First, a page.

CIOs need to focus on “internal collaboration” and reform cyber risk as a strategic business risk rather than an IT or information security one, says cyber specialist Sarah Stephens.
Stephens is head of cyber, content and new technology risks at insurance broker JLT, based in London.
“The role of the CIO – whether or not the security part of the organisation reports into the CIO or is working together and they report into operations – is as an integrator of disparate parts of the business,” Stephens told CIO Australia, ahead of a national tour in the country.
Stephens studies global cyber security practices, and is visiting Australia as part of a JLT cyber series awareness program, hatched in July 2017.
“With respect to cyber security, we’ve seen a huge shift in attitude over the last five to ten years in terms of thinking through the ability to prevent every attack, and prevent every bit of data exfiltration and much more focused on how can we work together to get to a place of better resilience for the organisation. So reforming cyber risk as a strategic business risk versus just an information technology or an information security risk.”
Stephens said this policy of reform and attitudinal shifts go hand-in-hand with risk becoming a much higher profile within many organisations where CIOs can re-conceptualise the risk in terms of the impact to the business.
And she’s seen a huge uptick in the involvement of the CIO in the evaluation and purchase of cyber insurance, which wasn’t the case several years ago.
“Even as recently as five years ago, we would go into a meeting with the CIO and the risk manager and they’d meet for the first time there. The person who’s in charge of managing the overall risks of the organisation hadn’t met the person who was in charge of information systems – and that’s crazy in an environment where most businesses are completely reliant on technology for both business continuity and growth,” she said.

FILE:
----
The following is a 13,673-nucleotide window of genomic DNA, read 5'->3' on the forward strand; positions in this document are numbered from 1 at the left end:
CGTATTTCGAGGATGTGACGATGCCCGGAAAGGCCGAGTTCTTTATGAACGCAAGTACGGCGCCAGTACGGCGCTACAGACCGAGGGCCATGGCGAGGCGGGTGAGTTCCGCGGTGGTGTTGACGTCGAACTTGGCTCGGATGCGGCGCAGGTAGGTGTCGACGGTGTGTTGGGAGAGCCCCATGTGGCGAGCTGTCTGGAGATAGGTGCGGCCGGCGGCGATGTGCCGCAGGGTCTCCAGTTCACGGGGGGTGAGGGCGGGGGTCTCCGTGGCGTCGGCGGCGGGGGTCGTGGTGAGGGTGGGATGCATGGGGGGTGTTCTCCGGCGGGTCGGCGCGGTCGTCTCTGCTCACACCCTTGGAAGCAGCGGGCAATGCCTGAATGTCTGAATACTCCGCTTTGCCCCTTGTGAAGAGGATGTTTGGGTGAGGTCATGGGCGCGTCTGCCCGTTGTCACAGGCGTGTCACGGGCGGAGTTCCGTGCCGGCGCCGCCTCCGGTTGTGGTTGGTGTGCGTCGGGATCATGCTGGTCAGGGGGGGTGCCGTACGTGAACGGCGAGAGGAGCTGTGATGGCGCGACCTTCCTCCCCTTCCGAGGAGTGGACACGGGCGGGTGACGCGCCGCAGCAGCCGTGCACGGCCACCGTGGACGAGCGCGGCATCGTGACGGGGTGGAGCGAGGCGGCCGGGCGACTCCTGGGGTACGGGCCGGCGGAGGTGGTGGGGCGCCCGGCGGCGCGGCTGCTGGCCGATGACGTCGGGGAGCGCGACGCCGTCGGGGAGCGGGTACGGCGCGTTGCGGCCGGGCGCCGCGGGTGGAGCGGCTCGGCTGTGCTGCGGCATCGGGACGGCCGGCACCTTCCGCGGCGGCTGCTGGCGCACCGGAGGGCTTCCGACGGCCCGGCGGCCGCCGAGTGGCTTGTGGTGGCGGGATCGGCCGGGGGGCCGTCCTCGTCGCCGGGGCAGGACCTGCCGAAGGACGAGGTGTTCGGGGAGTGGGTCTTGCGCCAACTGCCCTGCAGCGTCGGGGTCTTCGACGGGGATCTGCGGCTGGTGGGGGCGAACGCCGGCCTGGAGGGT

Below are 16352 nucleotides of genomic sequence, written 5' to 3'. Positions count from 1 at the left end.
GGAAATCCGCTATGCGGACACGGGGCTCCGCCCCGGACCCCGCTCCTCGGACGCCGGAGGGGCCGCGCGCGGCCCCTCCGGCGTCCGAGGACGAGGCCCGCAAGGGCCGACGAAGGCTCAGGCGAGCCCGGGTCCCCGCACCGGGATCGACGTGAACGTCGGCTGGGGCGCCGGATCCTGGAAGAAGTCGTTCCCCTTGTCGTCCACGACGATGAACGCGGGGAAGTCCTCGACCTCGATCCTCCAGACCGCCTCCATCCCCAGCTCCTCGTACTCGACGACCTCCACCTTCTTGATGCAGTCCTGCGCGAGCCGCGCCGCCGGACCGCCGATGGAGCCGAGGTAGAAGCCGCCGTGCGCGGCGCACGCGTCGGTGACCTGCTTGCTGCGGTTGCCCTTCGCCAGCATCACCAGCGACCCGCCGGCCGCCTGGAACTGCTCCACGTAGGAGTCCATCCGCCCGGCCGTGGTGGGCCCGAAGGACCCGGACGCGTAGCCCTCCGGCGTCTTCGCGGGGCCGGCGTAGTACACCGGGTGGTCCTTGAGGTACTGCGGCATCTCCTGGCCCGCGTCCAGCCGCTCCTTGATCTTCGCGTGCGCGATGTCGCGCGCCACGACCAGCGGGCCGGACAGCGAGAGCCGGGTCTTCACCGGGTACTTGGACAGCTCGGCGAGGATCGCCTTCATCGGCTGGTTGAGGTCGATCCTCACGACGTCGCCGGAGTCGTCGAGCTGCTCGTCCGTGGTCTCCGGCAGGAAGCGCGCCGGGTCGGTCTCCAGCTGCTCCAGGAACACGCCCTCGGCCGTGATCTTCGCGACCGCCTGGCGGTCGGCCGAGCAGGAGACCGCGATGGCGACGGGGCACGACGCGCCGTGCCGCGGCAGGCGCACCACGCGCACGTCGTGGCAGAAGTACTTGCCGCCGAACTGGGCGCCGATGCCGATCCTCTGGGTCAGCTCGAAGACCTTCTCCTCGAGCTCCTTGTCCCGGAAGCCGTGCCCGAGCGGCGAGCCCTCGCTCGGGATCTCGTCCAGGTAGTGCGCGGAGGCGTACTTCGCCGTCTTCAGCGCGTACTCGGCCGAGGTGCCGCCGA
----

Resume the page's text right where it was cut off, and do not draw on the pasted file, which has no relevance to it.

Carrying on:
Additionally, there’s been even more “attitudinal shifts” on the part of the CIO, who now recognises there’s no bulletproof solution to cybersecurity and a need to collaborate with a risk management team and with multiple stakeholders within the organisation to achieve resilience.
“Often times, after the CIO and risk manager had met for the first time, the CIO would be really defensive about being questioned. They would say, ‘It’s not possible that anything could get through the security perimeter that we’ve set up, and our systems are completely bullet proof.’ But we’ve seen this attitude totally change to recognising there’s no such thing as 100 per cent security.”
But many CIOs now recognise collaboration involves a mix of prevention from a technology perspective, work prevention and management from a human perspective, and a bit of residual risk transfer from an insurance perspective.
Asked if CIOs are receptive to the idea of collaboration and in taking more active measures to prevent cyber incidents, Stephens said from her experience studying different regions around the globe, it varies by geography.
“You do see it regionally. Probably because US companies have the mandate to report cyber security incidents which manifest into data breaches for over a decade, I think in that geography you’ve seen people be forced into thinking about the eventuality that they may have to say.0 they’ve had a cyber security incident.
“As that type of law, the mandatory data breach notification, has proliferated around the world, I think you’ll see a slightly slower shift to that attitude elsewhere. But what I’ve observed within Australian businesses is it’s a pretty progressive attitude – a receptive attitude that says, ‘I know we can’t prevent everything, so let’s talk about what we can do.’”
And with the recent rollout of the federal government’s Notifiable Data Breach (NDB) laws in Australia, and other cyber security measures, Australian businesses – from all sectors and industries – are taking notice.
“The notifiable data breach is one part of it, but we’re also raising awareness of the fact that insurance and understanding your risk applies to availability of systems, just as much as it applies to the confidentiality of information.”
Attacks on the rise